After Florida quarterback Emory Jones threw his second interception Saturday at LSU, Gators coach Dan Mullen made the move fans had been expecting for weeks. He benched Jones in favor of dazzling redshirt freshman Anthony Richardson.
But it didn’t matter who was lining up behind center Saturday. Not even Tim Tebow could have rescued the No. 20 Gators from the awful defense that was gashed in UF’s 49-42 loss at Tiger Stadium.
The lowlights were everywhere. LSU running back Tyrion Davis-Price broke Leonard Fournette’s single-game Tigers record with 287 rushing yards. The 321 rushing yards UF (4-3, 2-3 SEC) allowed were the most in a regular-season game since Georgia Southern ran for 429 in the rock-bottom loss in 2013.
Mullen, like his defense, had no answers. He didn’t point fingers at scheme, coaching, personnel, tackling or anything else. He just said, repeatedly, that UF would evaluate things during their open date before a showdown with No. 1 Georgia in Jacksonville at the end of the month.
“We’ve got to get better,” Mullen said. “We’ve got to get better up front. We’ll look at the scheme part. We’ve got to look at the personnel. Get better.”
Mullen did have an answer to one thing: He ruled out making major in-season changes —ie firing defensive coordinator Todd Grantham. Mullen said nothing changed his perspective on Grantham.
“I don’t like to jump to conclusions…” Mullen said. “I like to know the facts on everything that’s going on and what the issues are and what we’re doing and what we need to do to improve and how we’re going to do that.”
He better find the answer quickly, because the fan base’s patience is waning. UF’s already slim hopes of making a prestigious New Year’s Six bowl game and winning the SEC East are all but eliminated. For a second consecutive year, UF will have at least three losses.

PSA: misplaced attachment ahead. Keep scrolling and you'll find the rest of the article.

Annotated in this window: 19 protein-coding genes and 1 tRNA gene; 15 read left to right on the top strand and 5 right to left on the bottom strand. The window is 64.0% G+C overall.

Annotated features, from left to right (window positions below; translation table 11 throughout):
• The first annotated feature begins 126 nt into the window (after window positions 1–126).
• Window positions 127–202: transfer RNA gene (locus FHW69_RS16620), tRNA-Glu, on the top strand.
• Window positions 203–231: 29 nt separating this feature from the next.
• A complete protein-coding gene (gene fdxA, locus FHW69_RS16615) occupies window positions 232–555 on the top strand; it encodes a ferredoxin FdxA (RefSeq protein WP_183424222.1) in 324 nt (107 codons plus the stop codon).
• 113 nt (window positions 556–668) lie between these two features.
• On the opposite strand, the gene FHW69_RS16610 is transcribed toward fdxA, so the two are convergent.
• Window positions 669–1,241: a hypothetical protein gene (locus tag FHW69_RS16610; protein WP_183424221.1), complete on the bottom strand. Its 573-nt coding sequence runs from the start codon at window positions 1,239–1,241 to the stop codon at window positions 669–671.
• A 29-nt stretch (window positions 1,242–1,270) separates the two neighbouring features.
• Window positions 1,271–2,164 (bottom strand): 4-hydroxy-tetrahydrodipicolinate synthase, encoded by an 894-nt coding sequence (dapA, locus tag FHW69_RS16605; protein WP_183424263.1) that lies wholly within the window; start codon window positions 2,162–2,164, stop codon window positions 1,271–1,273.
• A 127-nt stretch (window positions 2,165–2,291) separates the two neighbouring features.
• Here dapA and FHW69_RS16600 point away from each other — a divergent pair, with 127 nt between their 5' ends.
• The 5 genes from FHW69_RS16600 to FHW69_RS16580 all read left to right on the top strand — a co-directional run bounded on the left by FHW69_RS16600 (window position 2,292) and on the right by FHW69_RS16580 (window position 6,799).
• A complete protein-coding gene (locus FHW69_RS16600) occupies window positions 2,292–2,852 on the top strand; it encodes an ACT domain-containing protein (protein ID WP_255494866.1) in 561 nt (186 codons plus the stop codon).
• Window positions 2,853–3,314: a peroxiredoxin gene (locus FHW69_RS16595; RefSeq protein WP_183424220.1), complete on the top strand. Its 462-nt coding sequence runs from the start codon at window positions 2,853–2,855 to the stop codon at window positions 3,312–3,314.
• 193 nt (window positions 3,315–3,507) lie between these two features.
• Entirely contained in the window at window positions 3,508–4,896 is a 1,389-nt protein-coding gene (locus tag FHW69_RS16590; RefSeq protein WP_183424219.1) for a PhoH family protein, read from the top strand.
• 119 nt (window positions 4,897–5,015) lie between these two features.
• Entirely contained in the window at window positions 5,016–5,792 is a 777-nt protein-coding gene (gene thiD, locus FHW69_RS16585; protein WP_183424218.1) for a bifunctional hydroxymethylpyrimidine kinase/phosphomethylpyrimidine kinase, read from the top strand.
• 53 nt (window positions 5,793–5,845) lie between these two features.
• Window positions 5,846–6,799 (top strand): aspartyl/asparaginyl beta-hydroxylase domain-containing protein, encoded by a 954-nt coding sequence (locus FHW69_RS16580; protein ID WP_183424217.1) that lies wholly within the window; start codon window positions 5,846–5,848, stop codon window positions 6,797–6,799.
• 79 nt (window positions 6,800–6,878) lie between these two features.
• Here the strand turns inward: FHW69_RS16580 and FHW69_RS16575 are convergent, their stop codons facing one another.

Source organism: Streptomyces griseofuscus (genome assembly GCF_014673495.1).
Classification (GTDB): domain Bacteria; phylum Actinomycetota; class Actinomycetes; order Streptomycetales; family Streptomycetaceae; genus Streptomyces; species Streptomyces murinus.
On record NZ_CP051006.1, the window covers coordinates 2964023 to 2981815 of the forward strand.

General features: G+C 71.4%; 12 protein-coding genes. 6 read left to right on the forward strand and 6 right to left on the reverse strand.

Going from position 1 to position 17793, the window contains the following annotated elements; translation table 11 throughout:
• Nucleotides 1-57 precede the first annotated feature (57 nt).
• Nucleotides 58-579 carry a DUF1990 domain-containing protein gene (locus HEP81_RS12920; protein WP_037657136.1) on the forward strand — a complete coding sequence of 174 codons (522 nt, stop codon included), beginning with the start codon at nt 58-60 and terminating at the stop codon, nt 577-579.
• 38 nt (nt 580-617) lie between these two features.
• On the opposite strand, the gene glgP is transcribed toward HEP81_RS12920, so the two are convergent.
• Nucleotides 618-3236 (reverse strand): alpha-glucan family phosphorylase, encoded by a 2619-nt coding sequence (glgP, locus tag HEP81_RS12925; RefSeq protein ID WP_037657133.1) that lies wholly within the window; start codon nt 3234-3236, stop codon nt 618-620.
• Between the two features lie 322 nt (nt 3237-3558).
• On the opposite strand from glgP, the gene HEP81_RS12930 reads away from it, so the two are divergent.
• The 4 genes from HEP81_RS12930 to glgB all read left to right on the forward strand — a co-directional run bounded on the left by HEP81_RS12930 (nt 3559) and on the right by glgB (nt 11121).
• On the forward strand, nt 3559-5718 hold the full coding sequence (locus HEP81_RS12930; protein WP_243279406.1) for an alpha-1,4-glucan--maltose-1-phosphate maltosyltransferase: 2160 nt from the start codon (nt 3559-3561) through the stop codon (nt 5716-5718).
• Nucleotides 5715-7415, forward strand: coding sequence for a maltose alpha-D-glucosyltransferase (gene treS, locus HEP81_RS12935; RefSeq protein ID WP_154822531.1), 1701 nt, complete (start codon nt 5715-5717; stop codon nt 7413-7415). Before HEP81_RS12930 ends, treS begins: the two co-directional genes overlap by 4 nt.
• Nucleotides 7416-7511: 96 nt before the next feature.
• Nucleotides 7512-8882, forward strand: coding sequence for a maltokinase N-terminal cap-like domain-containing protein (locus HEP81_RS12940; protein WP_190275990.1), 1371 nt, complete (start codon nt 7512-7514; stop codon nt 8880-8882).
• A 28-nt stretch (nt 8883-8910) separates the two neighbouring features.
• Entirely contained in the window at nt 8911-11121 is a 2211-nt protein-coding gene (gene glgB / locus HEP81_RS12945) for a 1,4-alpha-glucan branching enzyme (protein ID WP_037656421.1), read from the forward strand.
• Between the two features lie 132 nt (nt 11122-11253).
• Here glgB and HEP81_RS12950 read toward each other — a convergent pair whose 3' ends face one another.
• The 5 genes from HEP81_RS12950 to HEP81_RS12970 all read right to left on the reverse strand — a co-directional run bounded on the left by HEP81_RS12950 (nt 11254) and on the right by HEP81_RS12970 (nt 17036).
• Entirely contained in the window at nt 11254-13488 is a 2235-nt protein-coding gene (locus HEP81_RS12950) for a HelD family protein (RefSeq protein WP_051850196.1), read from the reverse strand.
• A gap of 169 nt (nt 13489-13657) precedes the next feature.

Mullen isn’t under scorching heat the same way LSU coach Ed Orgeron was entering this weekend, but the pressure cranked up with a third consecutive loss to the Tigers —and the second notable upset. This one can’t even be blamed on a thrown shoe.
The problems began in the first half with one of the worst two-minute stretches of Mullen’s tenure.
Jones threw a pass slightly behind receiver Trent Whittemore that was deflected to LSU linebacker Micah Baskerville for an interception. The Tigers scored on the next play.
Mullen turned to Richardson who responded with his own immediate interception. That, too, set up a Johnson-to-Jenkins touchdown. UF went from down one to down 21-6 in a span of seven plays.
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Jones threw a Hail Mary touchdown at the end of the half but was intercepted, again, early in the third quarter. The game went back to Richardson.
In the next three drives, Richardson completed 8 of his 9 passes for 127 yards and two touchdowns. He also ripped off a 25-yard rush and ran for a touchdown and two-point conversion. His third-quarter scoring pass to Dameon Pierce tied the game late in the third quarter.
Jones still made an important contribution in the second half. When Richardson left with a hand injury, Jones reentered. His first play? A third-down conversion to Shorter that kept the drive alive. Richardson came back in and finished it off with a beautiful 33-yard touchdown pass to Jacob Copeland that tied the game at 42 with 9:14 left.
Unfortunately for UF, Richardson does not play defense. LSU kept gashing the Gators on the ground, and Johnson hit Jenkins for a 1-yard touchdown pass on fourth down that took the lead for good. UF’s final gasp ended when Richardson threw his second interception on an ill-advised pass under pressure.
Linebacker Mohamoud Diabate said the Tigers’ backs always seemed to gain a few yards before UF’s defense could even hit them. That sounds as if the problems were more on the coaches than the players. Diabate, notably, also said it isn’t his job to question his assignment. His job is to execute it.
Whether it was scheme, execution or both, Mullen has plenty to evaluate in the long off week before the Georgia game. He better find an answer immediately; the Bulldogs have one of the most talented backfields in the country.
Mullen’s tone changed Saturday when asked about whether Jones or Richardson will start going forward. In the past, Mullen has said Jones was clearly the starter.
This time, Mullen said “we’ll evaluate that, of how that’s going to play out moving forward.”
Mullen continues not to gush over Richardson’s performances, even after a four-touchdown (three passing, one rushing) day.
“He’s a young quarterback that’s learning and developing,” Mullen said. “That’s a good label for him.”
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